Lend Your Ears to Her: How Spotify’s “AmplifiHer” Aims to Pass the Mic to Creative Women

“I was addicted to the idea of ​​a platform where I could publish myself, without an agency coordinator or advertiser telling me how to mod my content. I knew what my listeners would like and I had the freedom to publish it, ”said Nidhi Basu, 12-year-old voice actor and the woman behind“ Kissa Kahani, ”a Spotify-exclusive podcast on Hindi literature.

“It was the high that got me into podcasts – my own choice of stories!” she said passionately in a virtual interaction with reporters.

Influencers Deeksha and Kritika Khurana, the voices behind another Spotify-exclusive podcast, “What’s Up Sisters,” also recognize the empowerment the platform gives them. What started out as a way to present a “raw, uncut” version of their lives to their millions of followers on various social media platforms quickly became a discussion area generally considered “taboo” for women.

Talking about women-centered topics comes up against a double obstacle in the audio and video spaces – a strong sense of “taboo”, plus the under-representation of women in the field. This is the second factor Spotify says it wants to address.

Find an audience for the “unnameable”

Khurana said their parents were skeptical that two daughters would want to share their internet life with strangers, and only felt comfortable doing it over time. “We also share things that people don’t find acceptable that come out of a girl’s mouth. We are talking about relationships, sex and female pleasure, territories still largely forbidden in conversations, ”she said.

However, the support of their listeners, 80% of whom are women, encouraged the duo to continue sharing their experiences, in episodes like “Social Media: Inside and Out” or “Boy Drama”. “When we first started talking about it, we saw people engaging in discussions in the comments section. At first we were very scared to talk about sex and masturbation, but a lot of the girls listening to us said it made them feel more confident, ”Khurana said.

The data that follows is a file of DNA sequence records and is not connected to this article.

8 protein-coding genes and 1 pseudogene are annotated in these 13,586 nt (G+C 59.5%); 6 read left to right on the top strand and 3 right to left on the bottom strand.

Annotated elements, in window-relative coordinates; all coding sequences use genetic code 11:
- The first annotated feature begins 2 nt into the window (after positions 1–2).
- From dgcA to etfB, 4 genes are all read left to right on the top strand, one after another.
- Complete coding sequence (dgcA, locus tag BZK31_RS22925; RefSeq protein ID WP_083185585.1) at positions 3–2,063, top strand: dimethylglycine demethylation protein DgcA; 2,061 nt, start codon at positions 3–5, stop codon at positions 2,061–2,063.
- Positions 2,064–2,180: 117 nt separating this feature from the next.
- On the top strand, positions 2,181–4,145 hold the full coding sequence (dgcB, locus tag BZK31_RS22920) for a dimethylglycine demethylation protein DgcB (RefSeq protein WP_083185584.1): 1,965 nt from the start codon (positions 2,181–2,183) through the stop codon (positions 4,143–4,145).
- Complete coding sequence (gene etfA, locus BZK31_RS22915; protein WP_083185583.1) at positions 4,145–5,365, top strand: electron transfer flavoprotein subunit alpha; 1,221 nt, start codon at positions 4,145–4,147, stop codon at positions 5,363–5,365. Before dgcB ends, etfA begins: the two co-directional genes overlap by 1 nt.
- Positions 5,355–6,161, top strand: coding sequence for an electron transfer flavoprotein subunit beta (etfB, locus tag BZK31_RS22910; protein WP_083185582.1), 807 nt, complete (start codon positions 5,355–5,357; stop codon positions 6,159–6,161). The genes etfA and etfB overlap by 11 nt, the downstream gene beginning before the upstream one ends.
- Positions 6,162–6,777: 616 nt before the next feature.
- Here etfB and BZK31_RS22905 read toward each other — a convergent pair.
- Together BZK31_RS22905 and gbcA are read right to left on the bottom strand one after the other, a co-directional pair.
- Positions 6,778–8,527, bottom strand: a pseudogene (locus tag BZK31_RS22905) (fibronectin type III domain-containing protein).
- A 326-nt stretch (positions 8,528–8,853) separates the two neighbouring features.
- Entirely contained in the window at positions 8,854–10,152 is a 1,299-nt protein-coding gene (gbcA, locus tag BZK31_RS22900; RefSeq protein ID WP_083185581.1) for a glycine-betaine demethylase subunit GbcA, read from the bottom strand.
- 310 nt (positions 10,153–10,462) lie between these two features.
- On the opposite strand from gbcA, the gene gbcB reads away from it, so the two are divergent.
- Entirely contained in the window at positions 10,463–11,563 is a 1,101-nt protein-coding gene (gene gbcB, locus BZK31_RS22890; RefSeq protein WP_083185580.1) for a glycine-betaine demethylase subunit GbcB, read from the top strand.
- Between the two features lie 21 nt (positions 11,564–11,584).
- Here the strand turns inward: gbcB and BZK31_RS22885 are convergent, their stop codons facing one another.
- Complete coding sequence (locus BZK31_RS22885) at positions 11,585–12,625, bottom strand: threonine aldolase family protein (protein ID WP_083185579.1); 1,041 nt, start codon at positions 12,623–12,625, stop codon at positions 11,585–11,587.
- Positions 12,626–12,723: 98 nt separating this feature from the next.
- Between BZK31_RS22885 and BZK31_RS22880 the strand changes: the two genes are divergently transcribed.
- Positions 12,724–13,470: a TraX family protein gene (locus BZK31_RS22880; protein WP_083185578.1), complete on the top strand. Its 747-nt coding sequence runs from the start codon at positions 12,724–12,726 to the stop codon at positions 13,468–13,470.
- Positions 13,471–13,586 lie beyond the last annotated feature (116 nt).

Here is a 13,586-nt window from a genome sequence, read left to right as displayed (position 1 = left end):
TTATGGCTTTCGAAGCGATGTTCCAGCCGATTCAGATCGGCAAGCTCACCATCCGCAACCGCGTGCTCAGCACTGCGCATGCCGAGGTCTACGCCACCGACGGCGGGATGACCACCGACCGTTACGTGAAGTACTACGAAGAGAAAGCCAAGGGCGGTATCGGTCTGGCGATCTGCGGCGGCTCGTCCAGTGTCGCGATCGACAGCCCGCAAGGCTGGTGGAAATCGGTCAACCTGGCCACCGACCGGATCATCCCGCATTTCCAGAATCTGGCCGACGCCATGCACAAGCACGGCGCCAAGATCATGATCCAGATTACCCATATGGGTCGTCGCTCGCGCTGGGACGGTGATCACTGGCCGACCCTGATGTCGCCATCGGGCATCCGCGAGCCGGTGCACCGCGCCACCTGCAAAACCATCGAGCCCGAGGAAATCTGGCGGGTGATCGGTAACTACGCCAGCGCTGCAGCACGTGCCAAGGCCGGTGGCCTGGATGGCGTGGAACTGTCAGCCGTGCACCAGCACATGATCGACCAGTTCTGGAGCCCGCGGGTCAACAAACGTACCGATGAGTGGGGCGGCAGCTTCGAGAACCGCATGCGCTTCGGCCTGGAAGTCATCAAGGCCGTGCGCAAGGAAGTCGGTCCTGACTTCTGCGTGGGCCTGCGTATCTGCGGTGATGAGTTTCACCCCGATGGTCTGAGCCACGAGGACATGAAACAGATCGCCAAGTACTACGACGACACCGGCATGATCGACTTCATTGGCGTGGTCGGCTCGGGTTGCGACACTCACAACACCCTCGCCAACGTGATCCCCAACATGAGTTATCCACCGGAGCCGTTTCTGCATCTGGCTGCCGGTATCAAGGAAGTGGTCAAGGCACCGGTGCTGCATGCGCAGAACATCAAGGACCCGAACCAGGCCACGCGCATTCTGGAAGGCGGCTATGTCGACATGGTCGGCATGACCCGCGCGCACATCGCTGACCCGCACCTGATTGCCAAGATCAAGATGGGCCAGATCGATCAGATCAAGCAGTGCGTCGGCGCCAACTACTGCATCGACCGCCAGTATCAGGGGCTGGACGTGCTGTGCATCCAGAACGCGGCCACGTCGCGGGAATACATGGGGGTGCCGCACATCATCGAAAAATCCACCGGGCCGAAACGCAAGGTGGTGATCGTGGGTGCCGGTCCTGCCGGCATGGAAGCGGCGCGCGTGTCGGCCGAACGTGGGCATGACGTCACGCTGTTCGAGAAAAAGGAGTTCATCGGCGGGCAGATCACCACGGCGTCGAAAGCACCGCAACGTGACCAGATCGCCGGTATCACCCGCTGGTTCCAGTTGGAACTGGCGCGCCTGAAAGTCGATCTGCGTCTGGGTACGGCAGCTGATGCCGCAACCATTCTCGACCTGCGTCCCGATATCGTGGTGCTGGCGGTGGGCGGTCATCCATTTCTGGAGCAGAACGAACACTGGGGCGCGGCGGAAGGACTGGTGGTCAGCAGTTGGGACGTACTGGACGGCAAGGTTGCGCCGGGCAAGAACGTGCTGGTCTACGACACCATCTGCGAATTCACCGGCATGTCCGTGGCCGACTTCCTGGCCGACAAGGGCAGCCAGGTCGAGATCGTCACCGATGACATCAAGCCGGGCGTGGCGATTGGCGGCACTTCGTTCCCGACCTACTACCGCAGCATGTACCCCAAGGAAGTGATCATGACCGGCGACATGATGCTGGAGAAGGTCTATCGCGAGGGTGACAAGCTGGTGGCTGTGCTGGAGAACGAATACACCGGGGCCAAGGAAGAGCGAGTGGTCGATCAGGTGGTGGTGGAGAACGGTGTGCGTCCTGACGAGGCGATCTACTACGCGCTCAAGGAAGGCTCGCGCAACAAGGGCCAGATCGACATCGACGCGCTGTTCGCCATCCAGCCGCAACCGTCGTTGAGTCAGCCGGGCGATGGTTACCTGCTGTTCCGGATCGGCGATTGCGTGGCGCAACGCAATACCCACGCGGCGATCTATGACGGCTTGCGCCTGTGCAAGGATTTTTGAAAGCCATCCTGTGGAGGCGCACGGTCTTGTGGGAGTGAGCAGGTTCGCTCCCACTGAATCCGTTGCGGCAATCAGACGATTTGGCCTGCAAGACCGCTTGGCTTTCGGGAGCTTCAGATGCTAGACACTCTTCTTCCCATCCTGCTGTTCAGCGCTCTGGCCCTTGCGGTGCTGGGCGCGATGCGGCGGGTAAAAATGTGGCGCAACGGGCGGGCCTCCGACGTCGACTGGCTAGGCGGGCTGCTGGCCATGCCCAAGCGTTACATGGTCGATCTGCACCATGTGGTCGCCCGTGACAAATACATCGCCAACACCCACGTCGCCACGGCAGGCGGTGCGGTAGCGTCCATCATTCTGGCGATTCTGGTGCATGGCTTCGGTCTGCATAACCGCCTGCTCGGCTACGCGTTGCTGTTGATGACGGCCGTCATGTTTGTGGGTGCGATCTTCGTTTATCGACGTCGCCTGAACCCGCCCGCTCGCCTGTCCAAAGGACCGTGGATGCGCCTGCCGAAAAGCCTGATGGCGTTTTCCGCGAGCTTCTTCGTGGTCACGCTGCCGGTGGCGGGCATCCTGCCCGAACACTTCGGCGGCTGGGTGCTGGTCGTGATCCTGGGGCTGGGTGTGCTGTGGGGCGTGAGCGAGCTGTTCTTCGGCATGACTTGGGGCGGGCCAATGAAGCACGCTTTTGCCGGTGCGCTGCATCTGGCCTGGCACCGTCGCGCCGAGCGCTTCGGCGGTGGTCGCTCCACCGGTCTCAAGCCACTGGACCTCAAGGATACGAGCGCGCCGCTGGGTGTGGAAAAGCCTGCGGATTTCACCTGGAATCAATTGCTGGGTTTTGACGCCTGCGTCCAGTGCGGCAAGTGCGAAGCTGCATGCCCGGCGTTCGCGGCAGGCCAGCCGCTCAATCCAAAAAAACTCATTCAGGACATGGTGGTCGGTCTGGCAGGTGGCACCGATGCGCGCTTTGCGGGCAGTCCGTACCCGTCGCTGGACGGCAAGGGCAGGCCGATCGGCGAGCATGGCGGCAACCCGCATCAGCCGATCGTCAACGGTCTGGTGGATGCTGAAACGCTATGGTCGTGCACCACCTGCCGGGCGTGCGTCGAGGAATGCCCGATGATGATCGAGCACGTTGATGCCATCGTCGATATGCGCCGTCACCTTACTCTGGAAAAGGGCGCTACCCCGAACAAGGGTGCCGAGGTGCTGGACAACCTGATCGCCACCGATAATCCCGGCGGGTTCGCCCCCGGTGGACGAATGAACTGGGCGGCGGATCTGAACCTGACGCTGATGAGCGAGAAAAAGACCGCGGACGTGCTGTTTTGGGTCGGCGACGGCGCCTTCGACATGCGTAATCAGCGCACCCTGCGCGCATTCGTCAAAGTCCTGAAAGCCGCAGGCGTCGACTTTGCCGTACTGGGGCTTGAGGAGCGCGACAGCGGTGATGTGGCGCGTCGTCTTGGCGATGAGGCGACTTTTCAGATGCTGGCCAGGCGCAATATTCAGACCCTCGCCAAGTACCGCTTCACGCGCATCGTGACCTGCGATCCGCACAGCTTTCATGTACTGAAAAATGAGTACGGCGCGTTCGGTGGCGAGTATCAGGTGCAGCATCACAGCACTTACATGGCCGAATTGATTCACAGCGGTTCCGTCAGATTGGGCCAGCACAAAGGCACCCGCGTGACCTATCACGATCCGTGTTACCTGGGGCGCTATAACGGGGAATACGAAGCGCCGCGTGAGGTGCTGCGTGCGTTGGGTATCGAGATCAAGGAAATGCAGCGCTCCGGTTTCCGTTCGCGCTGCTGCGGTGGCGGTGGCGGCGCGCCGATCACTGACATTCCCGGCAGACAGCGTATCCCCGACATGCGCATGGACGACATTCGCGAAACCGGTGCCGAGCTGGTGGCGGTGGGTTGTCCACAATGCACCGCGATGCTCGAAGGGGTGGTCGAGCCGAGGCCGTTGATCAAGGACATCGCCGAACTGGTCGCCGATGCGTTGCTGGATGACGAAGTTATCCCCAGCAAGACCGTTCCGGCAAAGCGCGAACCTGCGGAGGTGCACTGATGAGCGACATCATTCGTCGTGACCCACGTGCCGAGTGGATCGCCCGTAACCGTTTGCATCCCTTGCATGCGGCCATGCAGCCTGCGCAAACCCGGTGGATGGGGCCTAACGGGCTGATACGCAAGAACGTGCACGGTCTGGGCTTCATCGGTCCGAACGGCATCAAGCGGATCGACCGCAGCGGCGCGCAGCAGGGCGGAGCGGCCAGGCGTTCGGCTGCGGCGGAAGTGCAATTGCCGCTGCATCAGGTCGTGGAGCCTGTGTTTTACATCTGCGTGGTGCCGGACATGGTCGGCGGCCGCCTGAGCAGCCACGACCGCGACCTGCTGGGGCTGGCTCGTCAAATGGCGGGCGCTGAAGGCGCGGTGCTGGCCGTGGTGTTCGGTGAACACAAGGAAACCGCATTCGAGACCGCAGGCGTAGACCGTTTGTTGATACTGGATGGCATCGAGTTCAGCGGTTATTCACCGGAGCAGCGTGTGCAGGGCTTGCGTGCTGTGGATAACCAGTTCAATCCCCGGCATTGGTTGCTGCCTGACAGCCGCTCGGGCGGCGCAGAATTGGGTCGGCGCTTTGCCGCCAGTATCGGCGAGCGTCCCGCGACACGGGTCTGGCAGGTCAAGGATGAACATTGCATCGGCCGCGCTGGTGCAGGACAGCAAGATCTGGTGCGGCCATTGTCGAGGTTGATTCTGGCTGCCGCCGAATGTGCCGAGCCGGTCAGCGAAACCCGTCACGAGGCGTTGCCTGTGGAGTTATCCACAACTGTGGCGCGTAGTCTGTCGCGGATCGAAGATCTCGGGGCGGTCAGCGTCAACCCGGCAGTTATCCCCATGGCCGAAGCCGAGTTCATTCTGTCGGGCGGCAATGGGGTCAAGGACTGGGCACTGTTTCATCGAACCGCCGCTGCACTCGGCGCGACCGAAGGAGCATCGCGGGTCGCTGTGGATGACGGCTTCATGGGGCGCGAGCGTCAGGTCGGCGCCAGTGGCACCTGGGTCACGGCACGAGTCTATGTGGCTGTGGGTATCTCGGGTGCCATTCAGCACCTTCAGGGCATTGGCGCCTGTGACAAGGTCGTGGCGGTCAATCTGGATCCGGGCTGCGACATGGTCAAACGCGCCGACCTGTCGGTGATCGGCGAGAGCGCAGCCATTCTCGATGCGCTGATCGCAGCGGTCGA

Poonguzhali Sundaram, a young Tamil behind the “Yours Positively” podcast covering mental health and personal development, echoed this thought.

Growing up in a semi-urban space, Sundaram felt that women’s mental health was often overlooked. She noted that since men traditionally go out to work while women are relegated to domestic spaces, they are often faced with questions such as “you are sitting at home, so what mental health issue do you have?” “

His podcast is trying to change that perception, and Sundaram said Spotify’s support has made their content accessible to different audiences.

Bridging the Gender Gap with “AmplifiHer”

Speaking to indianexpress.com, a spokesperson for Spotify said that by investigating markets around the world, the audio and music streaming platform recognized a gender gap in the industry, prompting them to to launch the “AmplifiHer” program.

“If you look at the music charts or the podcast charts, it’s predominantly male. It is a function of the society in which we live. Look at Bollywood for example, most movies focus on male protagonists, so inevitably you will have more male singers who will continue to appear on the charts, ”the spokesperson said.